Mandatory Halloween Rant...

It doesn't come as a surprise that an elder in a Reformed Baptist Church is not a fan of Halloween.

Some churches with active youth work offer Halloween alternatives like Light and Superhero Parties. This can be great in giving young people a fun night out (so they don't feel Christian parents are cheating them of a good time), whilst avoiding some of the unhealthy spiritual influences of a "festival" (if it can be called that) that seems to celebrate darkness.

There are definitely dangerous undertones to what is for Neo-Pagans one of the most important nights of the year. Perhaps I'll write a later blog post about Horror books and films as a genre (Surprising reveal: I'm not necessarily against them*), but speaking personally, it's not the "Fright Night" associations with pagan religion that I most dislike about Halloween.

What I most hate about Halloween isn't the tackiness for tackiness' sake, but because the disposable-plastic-decoration-tackiness of Halloween is so shockingly wasteful. People have been manipulated into the tasteless celebration of something with no significant historical attachment in our society, purely so that certain companies can make money off them.

All-Saints Day is still celebrated, rightly or wrongly, by many Christians, and Halloween** was a night of preparation for that. As mentioned above, October 31st is celebrated by Pagan people today. But neither group celebrates it in the way popular society celebrates it. It's been concocted by manufacturers of tat to sell us rubbish not worth keeping past the 1st November. We willingly enslave ourselves to the worship of Mammon (Money - see Matthew 6:24), and in such a way that we continue to add to the destruction of our own planet. Mankind is the one creature on Earth who has been giving the responsibility of looking after the planet, and we're single-handedly destroying it.

However, it's be far too tempting to only pick on Halloween. It's an easy target.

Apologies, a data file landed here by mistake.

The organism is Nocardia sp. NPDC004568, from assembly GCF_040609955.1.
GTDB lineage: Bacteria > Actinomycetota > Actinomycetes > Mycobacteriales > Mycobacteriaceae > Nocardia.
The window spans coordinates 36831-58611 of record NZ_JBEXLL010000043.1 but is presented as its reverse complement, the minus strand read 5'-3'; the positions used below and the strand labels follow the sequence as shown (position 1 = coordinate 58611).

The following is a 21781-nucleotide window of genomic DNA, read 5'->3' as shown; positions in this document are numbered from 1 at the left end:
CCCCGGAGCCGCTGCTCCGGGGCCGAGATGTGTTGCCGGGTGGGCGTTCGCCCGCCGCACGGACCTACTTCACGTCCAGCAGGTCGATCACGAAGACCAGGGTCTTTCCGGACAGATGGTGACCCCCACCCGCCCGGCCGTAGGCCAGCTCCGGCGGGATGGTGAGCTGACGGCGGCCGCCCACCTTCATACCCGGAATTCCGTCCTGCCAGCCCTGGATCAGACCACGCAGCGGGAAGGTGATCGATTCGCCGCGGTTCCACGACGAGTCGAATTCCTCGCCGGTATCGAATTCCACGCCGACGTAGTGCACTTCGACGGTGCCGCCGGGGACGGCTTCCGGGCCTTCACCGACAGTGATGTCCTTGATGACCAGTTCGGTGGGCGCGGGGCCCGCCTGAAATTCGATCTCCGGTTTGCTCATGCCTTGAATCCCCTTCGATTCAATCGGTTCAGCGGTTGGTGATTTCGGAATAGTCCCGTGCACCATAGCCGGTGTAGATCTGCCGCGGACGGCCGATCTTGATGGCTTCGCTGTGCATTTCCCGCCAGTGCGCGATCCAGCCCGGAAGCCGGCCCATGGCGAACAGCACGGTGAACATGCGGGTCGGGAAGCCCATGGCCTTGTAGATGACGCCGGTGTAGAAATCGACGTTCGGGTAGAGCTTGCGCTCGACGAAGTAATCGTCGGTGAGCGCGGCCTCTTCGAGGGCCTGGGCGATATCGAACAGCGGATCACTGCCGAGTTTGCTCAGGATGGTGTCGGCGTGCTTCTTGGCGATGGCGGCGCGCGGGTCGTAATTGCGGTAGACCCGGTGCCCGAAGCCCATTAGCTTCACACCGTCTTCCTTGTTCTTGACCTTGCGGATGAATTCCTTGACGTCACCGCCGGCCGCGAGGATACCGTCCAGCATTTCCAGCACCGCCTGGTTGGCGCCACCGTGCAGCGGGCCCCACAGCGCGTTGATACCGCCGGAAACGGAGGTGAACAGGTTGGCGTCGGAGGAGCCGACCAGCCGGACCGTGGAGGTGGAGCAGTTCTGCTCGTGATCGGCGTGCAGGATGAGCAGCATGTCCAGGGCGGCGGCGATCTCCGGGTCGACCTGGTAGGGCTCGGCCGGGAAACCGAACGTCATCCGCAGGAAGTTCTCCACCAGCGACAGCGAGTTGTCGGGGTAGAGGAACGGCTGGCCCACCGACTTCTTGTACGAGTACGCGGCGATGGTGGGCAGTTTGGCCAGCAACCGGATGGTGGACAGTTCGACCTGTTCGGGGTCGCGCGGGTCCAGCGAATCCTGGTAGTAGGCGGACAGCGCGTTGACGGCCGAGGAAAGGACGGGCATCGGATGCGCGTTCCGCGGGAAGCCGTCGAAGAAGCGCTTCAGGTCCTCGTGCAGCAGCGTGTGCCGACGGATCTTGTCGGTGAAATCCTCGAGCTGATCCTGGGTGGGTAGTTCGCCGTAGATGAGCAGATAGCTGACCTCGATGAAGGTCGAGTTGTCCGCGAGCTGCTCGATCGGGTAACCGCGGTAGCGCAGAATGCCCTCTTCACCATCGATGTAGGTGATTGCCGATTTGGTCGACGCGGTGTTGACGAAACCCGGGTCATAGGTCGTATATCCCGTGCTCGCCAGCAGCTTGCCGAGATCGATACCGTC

Valentines' Day is still a good way off, but there's a certain, ostensibly "Christian" holiday coming off that probably outdoes Halloween by several orders of magnitude in terms of greed and waste...

Oh yes, this Halloween rant is a Christmas rant in a black-and-orange pumpkin-mask disguise. The litter we generate might be a different colour, but Christmas has become a celebration of wanton waste and disposable detritus.

Just yesterday we got through the post a catalogue clearly meant for the buying of Christmas gifts: Novelty ice cube makers? We got 'em. Ironic mugs, t-shirts and hats? Oh yes. I could see the entire decline of Western civilisation epitomised in a feline-attention-grabbing mobile-phone attachment for taking cat selfies.

I wonder if archaeologists picking through the rubble of our civilisation in thousands of years' time would find this and assume it was a cultic object involved in the worship of our four-legged, be-whiskered overlords. They probably wouldn't be far wrong.

Society - with its bombardment of adverts on TV, radio, billboards and mountainous stacks of junk-mail, tells us to buy, buy, buy. There's a sense of obligation to buy useless garbage for people who feel indebted to return the favour. "Toilet Books***" are probably never as much in demand as in the months leading up to Christmas.

Whether it's Halloween or Christmas, Christians are not called to be conformed to the World's way of doing things - especially when that way celebrates destructive waste and the abuse of our planet. It means surrendering our free will and our money to multi-national corporations driven by their fiduciary responsibility to their shareholders.

Parents shouldn't feel guilty because they don't take their children trick-or-treating. Neither should they be considered negligent if they don't need to take out a mortgage to pay for their Christmas presents.
Christians are called to be transformed by the renewal of their minds (Romans 12:2). A good place to start is with our wallets. A good place to start is with what we buy, and the way in which we buy into any celebration the World thinks - or at least tells us - is important.

Notes:
*All Christians ought to be more careful that we perhaps sometimes are in terms of the books and films we consume. Horror books and films often make light of serious spiritual matters or else revel in shock, violence, fear and grotesquery purely for a sense of fun. The flipside to this is that many horror films underline the genuine reality of evil that other films deny or ignore. In this way, horror films sometimes better represent a truly Biblical worldview (with errors, of course) than many supposedly "Christian" films.

**All-Hallows-Eve (as in, the evening before All-Saints/Hallows-Day) is where we get the word, "Halloween". All Saints Day is a celebration in some churches of all the Saints who didn't have their own Saint's day in the rest of the year - a kind of "Miscellaneous Saints'" Day. In some cultures and traditions, this is a time for remembering all dead Christians, especially family members. Here there are other dangers hidden - thanking God for the faithful witness of Christians now in glory can very quickly slip into ancestor worship and other practices associated with false religion.

***In case you're unaware of this wonderful genre, it's those kind of books you leave in the bathroom to read while sat on the toilet - novelty pun books and collections of brief, amusing anecdotes. Essentially, the kind of books you wouldn't want to read anywhere else.